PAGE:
Quilted Lunch Tote

Nashville was closed yesterday.  There were between 2 and 10 inches of snow on the ground, falling throughout the day.  All my classes were canceled, and I had my first snow day in ages.

My day was spent making a quilted lunch tote.  Almost every lunch bag I have owned has lacked a quite necessary feature: you cannot lay an entree-sized piece of tupperware flat.  This, friends, is unacceptable, and leads to many more spilled pasta sauces and beet juice stains than is warranted.  So, I set about making a lunch tote that would be 1) insulated, 2) attractive, and 3) large enough to lay an entree-sized piece of tupperware flat.

Unfortunately, I was too distracted to take many pictures of the process, but the pictures I do have will give you a general idea:

This is the first time that I had a picture-worthy piece to show.

What you see here is the interior fabric sewn to the batting and exterior fabric, with the quilting lines stretching between 2″ marks along the edge of the fabric.

To do this, I first laid down the lighter color interior fabric.  I outlined a 11″ x 30.5″ rectangle, then marked all sides of the rectangle every 2″.  Then, using a straight-edge, I drew a fine white charcoal line diagonally between the 2″ markers: first on one diagonal, then its opposite.

Once all lines had been drawn, I used a large safety pin to affix the lighter colored interior to the batting and the darker colored exterior.  This, I hear, is what quilters call “sandwiching.”

With the fabric sandwiched, I took it to the sewing machine, and followed all my pre-drawn lines.  I found that the fabric was less likely to buckle and bunch if I first sewed a line crossing the middle of the fabric, then lines near the ends of the fabric.  Once I had sewn these three lines along one diagonal, I sewed similar lines along the opposite diagonal.  With those general guides, I then proceeded to sew along all the charcoal lines.  What you see above is the finished product of that endeavor.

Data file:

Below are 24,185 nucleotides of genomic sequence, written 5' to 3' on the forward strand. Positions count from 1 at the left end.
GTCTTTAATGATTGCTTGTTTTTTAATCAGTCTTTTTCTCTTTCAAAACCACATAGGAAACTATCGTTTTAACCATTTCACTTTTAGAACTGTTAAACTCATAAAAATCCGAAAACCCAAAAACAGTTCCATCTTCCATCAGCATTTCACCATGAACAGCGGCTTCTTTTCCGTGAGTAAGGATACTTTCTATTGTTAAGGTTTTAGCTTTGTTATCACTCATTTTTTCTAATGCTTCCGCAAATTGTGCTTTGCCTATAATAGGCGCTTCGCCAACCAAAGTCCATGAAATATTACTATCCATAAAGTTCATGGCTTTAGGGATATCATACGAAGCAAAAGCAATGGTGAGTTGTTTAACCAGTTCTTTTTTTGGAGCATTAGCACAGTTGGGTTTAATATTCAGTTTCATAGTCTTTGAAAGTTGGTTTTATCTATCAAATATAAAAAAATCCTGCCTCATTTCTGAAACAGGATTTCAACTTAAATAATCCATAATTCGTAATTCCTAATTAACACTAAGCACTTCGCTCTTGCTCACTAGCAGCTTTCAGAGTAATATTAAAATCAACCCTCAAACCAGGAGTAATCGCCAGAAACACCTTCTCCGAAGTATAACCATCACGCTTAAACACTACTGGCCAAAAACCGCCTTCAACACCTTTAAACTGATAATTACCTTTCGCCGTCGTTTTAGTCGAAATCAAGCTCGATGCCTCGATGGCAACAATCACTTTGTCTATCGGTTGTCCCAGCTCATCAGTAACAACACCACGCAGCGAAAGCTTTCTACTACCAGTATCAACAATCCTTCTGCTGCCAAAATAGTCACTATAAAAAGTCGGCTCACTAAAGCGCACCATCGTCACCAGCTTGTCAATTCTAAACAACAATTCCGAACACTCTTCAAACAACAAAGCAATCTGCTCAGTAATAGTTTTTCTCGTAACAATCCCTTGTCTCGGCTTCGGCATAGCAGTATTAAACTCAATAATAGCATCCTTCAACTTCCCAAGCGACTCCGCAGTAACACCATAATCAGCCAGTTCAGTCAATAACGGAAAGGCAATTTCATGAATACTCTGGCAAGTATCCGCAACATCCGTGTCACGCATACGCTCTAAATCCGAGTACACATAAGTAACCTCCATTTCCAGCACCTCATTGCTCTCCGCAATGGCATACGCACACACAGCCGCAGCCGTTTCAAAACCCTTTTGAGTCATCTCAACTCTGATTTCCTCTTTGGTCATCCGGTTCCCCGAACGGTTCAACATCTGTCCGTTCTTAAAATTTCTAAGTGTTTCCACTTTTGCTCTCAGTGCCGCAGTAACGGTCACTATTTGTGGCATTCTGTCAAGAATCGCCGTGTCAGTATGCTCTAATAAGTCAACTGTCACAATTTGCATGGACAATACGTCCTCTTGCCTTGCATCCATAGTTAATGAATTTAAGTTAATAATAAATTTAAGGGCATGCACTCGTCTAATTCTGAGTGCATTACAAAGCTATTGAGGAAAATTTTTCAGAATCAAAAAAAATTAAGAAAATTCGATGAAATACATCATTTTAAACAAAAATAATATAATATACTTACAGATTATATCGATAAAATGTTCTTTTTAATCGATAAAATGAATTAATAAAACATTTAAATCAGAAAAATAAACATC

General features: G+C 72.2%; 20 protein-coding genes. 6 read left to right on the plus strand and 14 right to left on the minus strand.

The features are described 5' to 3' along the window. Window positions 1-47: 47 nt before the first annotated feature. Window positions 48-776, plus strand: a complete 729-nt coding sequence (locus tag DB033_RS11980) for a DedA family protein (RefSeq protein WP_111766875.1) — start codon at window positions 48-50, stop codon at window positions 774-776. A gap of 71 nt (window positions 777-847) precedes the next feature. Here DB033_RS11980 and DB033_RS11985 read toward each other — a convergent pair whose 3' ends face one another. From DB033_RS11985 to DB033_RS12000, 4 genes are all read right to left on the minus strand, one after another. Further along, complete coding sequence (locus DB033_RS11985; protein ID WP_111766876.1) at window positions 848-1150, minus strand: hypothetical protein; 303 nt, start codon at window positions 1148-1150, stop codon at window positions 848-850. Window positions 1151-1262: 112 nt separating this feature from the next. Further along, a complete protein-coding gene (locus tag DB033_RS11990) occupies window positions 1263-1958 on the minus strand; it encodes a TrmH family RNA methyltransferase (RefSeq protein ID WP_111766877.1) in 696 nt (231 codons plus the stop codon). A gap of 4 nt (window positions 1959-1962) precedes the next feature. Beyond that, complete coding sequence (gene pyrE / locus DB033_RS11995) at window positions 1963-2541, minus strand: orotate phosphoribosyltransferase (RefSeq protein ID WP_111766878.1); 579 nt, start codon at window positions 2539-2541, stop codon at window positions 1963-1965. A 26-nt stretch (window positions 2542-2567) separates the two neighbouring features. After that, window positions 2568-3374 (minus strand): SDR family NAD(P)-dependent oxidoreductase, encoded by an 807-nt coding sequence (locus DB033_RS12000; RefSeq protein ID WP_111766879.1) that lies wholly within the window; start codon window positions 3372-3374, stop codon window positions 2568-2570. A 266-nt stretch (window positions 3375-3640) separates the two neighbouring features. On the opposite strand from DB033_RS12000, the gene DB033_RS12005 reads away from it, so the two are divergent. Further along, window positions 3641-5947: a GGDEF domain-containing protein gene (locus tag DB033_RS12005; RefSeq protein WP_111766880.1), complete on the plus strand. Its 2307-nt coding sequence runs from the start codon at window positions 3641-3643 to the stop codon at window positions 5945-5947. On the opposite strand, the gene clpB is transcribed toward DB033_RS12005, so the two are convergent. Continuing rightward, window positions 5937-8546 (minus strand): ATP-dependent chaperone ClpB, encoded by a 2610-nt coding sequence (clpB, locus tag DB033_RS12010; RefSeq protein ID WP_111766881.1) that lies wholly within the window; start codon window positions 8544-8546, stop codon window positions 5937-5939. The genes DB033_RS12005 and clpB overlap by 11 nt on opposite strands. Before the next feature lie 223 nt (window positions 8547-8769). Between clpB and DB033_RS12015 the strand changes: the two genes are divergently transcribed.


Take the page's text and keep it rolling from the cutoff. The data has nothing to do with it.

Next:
Here you get a glimpse of the interior fabric, close-up.  The pattern you see on the fabric is a baby blue background, with white “circles” in the foreground.  Each “circle” looks as if it had been made from little grains of rice; the line of the circles is not solid.

Here you see the exterior fabric.  Unfortunately, I do not have an excellent camera, therefore it just looks like I’m trying too hard to be “artsy.”  Still, you can see here the dark brown background setting the stage for light turquoise flowers, outlined in a deeper turquoise/green.

As I was making this bag, I was obviously too distracted by the manufacturing process to bother myself with taking pictures.  Here you see the bag 90% complete.

The front, bottom, back, and top flap of the bag was made from the piece pictured earlier, sewn along the edges of two smaller, 7″ x 6″ sandwiched pieces.  Once the front, bottom, and back had been sewn on, I edged the sides to create a sturdier frame for the bag.  Then came the deep turquoise edge you see around the top flap, then the straps… made from the same interior fabric.

And here’s a look at the interior!  You can see that the sides have been darted so that they naturally pull inward.

You can also see the darker turquoise edging that you saw earlier on the top flap.  To make the edging, I cut the fabric into 2″ strips, sewed them together to make one long strip, then ironed the strip so that it folded in half, then again so that each 1″ side folded in on itself.  In the end, the edging appeared to be 1/2″ wide; I then wrapped this edging along the sides of the fabric, then sewed it into place.

To make the straps, I cut spare pieces of the interior fabric into 3 1/2″ strips, then sewed them into one long strip.  With the printed side of the fabric facing itself, I sewed one long seam down the strip.  With a large safety pin, I pulled the now-sewn strip right-side-out, then ironed it.  After fixing it into place along the bag, I began hand-sewing the handles onto the bag.  I have yet to complete this step, but have only one handle remaining.

So there you have it!  A good, time-consuming project for a snowy day.  The only piece I missed was to find a water-proof liner.  Had I obtained this material, I would have sandwiched it between the interior fabric and the batting; this would keep any potential spills from leaking out of the bag.  As it is, I’ll just have to be extra careful with this one.


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